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What HillaryCare Means About Hillary’s Presidential Chops


Yesterday, Barack Obama won. The Supreme Court, in an opinion by no less a Republican than Bush appointee John Roberts, ruled that federal subsidies for health care were legal. This handed Obama a major victory—for his party, his administration, and his signature policy of six years in office.

Also yesterday, George Will posed this hypothetical, among others, to the woman who would succeed Obama in the White House. Writing to the scripted opacity that is Hillary for President Redux, he asked

Your first leadership adventure was when your husband entrusted you with health-care reform. Using a process as complex as it was secretive, you produced a proposal so implausible that a Democratic-controlled Congress would not even vote on it. Your legislation was one reason that in 1994 Democrats lost control of the House for the first time in 40 years. What did you learn from this futility and repudiation?

In her race for the presidency, Hillary is trying to sell us on the idea that she is a competent, seasoned leader, an aggressive and tough lawyer—maker of hard choices!—and damn the details from the right-wing conspiracy, now considerably less vast.

The Politics that Gave Us Obamacare

Like the Democrat who preceded him, Barack Obama triangulated his way into the Oval Office. Bill Clinton came right out and labeled himself a Third Way Democrat (echoing Tony Blair across the pond), splitting the difference between Democrats looking for an heir to Roosevelt and Kennedy, and centrists and Reagan Democrats looking for someone besides Bush the First, with Ross Perot siphoning enough votes out of the middle to push Bill over the top.

Both Clinton and Obama ran as centrists and on one thing above all: reforming health care.

Obama made himself a liberal heartthrob while presenting himself as cure to America’s collective white guilt, transcending his racial heritage to appeal to Left, center, and minority voters. Lean, handsome, young, with young children and a huge smile, he was Jack Kennedy for our century, the coolest presidential candidate since, well, since Clinton played the saxophone on Arsenio Hall. Running against boring, establishment Republicans, he walked away with two races to become our second black president.

Both Clinton and Obama ran as centrists and on one thing above all: reforming health care. Clinton tried, and Obama did it. With Kennedy as his swing vote and even Roberts, now, on record on his side, the Supreme Court is behind him for good. Obama has put into place the largest and most expensive and unwieldy federal government program any Democrat ever dreamed of: the healthy among us paying for the sick, a means-tested leviathan which, like any government program, will only grow.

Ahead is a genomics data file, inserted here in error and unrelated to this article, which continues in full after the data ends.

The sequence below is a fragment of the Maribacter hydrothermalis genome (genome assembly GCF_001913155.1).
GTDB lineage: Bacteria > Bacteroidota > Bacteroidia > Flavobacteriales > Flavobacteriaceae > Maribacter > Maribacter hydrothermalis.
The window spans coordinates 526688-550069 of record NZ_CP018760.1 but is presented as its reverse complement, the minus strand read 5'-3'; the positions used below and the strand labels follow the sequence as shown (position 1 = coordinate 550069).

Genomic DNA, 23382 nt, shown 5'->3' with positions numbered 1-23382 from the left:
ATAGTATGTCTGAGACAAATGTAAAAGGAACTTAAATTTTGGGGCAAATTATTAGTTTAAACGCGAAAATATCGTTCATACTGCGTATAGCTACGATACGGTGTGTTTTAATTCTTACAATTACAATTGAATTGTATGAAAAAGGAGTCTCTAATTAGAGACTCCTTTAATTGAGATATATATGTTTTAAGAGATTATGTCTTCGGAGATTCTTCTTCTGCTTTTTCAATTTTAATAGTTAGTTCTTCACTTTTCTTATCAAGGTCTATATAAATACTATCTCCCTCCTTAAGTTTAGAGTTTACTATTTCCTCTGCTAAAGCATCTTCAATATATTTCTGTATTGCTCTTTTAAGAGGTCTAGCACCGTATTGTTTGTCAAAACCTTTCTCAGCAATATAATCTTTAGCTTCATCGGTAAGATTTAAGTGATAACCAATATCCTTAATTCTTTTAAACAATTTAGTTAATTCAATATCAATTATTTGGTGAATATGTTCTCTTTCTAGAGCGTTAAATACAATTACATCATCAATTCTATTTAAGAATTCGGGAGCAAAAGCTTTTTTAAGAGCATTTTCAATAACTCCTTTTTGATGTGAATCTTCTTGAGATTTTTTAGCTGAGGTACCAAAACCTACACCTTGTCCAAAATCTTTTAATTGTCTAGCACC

One Step From Power

Rahm Emanuel aside, Hillary is the thread running through these administrations. Sold as half of the “two for the price of one” 1992 campaign slogan out of Arkansas, Hillary seems to have been always with us: always there, always grasping and striving and maneuvering in the shadows to get what she wanted (those who view her as highly intelligent, loyal partner and wife to Bill Clinton should read what Gail Sheehan has to say.) She views the presidency as hers by right—or at least by tenure—and sells an image of experience, competence, and intelligence.

Through her mismanagement of the 1993 health-care reform effort, Hillary Clinton almost destroyed her husband and his office.

But there is no there there. Her public offices have been products of marriage (first lady), gift (Daniel Patrick Moynihan’s Senate seat) or Corleone-esque maneuvering to keep enemies closer (secretary of State.) Her accomplishments: lots of time on airplanes (which Will notes wryly as “peripatetic” standing in for “effective”) and lots of money raised and then diverted. Her mistakes, though, are more interesting and solid, range from gauche to criminal, and require teams of writers producing charges that glance off the feminist armor of a former Goldwater Girl.

But there is one place we can look, at Will’s urging. We can see how she performs as executive, as decision-maker. Through her mismanagement of the 1993 health-care reform effort, Hillary Clinton almost destroyed her husband and his office (who did not need her help, busy as he was trying to destroy himself and the office he held.) Bill’s congressional majorities in evaporated in November 1994, and Hillary became inadvertent kingmaker for Newt Gingrich, ushering in by her incompetence 20 more years of wildfire health-care cost growth and a rebalance of power from executive to legislative branch.